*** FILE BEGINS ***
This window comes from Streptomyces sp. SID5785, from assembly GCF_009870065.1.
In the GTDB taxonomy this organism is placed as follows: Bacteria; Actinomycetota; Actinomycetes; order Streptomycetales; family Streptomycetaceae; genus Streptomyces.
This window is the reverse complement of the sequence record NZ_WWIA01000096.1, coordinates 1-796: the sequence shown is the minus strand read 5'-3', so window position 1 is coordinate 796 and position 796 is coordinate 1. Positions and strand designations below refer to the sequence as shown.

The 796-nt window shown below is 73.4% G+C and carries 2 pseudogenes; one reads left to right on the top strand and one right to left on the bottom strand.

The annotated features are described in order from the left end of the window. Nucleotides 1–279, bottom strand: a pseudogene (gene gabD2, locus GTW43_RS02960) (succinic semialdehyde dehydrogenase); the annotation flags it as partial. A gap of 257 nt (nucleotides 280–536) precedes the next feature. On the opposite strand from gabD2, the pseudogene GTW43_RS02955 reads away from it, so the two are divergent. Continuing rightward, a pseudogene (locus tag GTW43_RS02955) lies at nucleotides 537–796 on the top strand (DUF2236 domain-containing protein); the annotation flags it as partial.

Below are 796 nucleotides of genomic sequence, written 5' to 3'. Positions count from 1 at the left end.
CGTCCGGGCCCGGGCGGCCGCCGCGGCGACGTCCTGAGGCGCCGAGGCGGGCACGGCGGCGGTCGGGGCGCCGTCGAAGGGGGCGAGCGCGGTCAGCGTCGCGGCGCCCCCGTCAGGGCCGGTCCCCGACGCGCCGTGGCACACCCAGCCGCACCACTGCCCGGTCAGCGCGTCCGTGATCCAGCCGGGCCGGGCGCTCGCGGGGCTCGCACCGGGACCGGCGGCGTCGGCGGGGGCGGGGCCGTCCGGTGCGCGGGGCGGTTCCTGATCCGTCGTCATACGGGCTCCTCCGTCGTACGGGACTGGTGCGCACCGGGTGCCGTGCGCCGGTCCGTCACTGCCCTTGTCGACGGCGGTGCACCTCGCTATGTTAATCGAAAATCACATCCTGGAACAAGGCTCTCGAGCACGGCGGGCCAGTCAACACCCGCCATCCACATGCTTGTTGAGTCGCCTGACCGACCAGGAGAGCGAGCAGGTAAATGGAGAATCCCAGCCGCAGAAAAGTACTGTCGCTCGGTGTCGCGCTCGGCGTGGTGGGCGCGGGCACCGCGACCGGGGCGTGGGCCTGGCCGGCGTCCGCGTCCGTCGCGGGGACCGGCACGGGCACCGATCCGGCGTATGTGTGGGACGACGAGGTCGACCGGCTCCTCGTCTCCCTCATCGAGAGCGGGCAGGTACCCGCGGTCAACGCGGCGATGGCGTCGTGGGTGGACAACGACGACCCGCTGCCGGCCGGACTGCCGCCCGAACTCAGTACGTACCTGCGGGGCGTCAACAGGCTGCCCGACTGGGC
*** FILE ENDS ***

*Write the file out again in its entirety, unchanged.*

This window comes from Streptomyces sp. SID5785, from assembly GCF_009870065.1.
In the GTDB taxonomy this organism is placed as follows: Bacteria; Actinomycetota; Actinomycetes; order Streptomycetales; family Streptomycetaceae; genus Streptomyces.
This window is the reverse complement of the sequence record NZ_WWIA01000096.1, coordinates 1-796: the sequence shown is the minus strand read 5'-3', so window position 1 is coordinate 796 and position 796 is coordinate 1. Positions and strand designations below refer to the sequence as shown.

The 796-nt window shown below is 73.4% G+C and carries 2 pseudogenes; one reads left to right on the top strand and one right to left on the bottom strand.

The annotated features are described in order from the left end of the window. Nucleotides 1–279, bottom strand: a pseudogene (gene gabD2, locus GTW43_RS02960) (succinic semialdehyde dehydrogenase); the annotation flags it as partial. A gap of 257 nt (nucleotides 280–536) precedes the next feature. On the opposite strand from gabD2, the pseudogene GTW43_RS02955 reads away from it, so the two are divergent. Continuing rightward, a pseudogene (locus tag GTW43_RS02955) lies at nucleotides 537–796 on the top strand (DUF2236 domain-containing protein); the annotation flags it as partial.

Below are 796 nucleotides of genomic sequence, written 5' to 3'. Positions count from 1 at the left end.
CGTCCGGGCCCGGGCGGCCGCCGCGGCGACGTCCTGAGGCGCCGAGGCGGGCACGGCGGCGGTCGGGGCGCCGTCGAAGGGGGCGAGCGCGGTCAGCGTCGCGGCGCCCCCGTCAGGGCCGGTCCCCGACGCGCCGTGGCACACCCAGCCGCACCACTGCCCGGTCAGCGCGTCCGTGATCCAGCCGGGCCGGGCGCTCGCGGGGCTCGCACCGGGACCGGCGGCGTCGGCGGGGGCGGGGCCGTCCGGTGCGCGGGGCGGTTCCTGATCCGTCGTCATACGGGCTCCTCCGTCGTACGGGACTGGTGCGCACCGGGTGCCGTGCGCCGGTCCGTCACTGCCCTTGTCGACGGCGGTGCACCTCGCTATGTTAATCGAAAATCACATCCTGGAACAAGGCTCTCGAGCACGGCGGGCCAGTCAACACCCGCCATCCACATGCTTGTTGAGTCGCCTGACCGACCAGGAGAGCGAGCAGGTAAATGGAGAATCCCAGCCGCAGAAAAGTACTGTCGCTCGGTGTCGCGCTCGGCGTGGTGGGCGCGGGCACCGCGACCGGGGCGTGGGCCTGGCCGGCGTCCGCGTCCGTCGCGGGGACCGGCACGGGCACCGATCCGGCGTATGTGTGGGACGACGAGGTCGACCGGCTCCTCGTCTCCCTCATCGAGAGCGGGCAGGTACCCGCGGTCAACGCGGCGATGGCGTCGTGGGTGGACAACGACGACCCGCTGCCGGCCGGACTGCCGCCCGAACTCAGTACGTACCTGCGGGGCGTCAACAGGCTGCCCGACTGGGC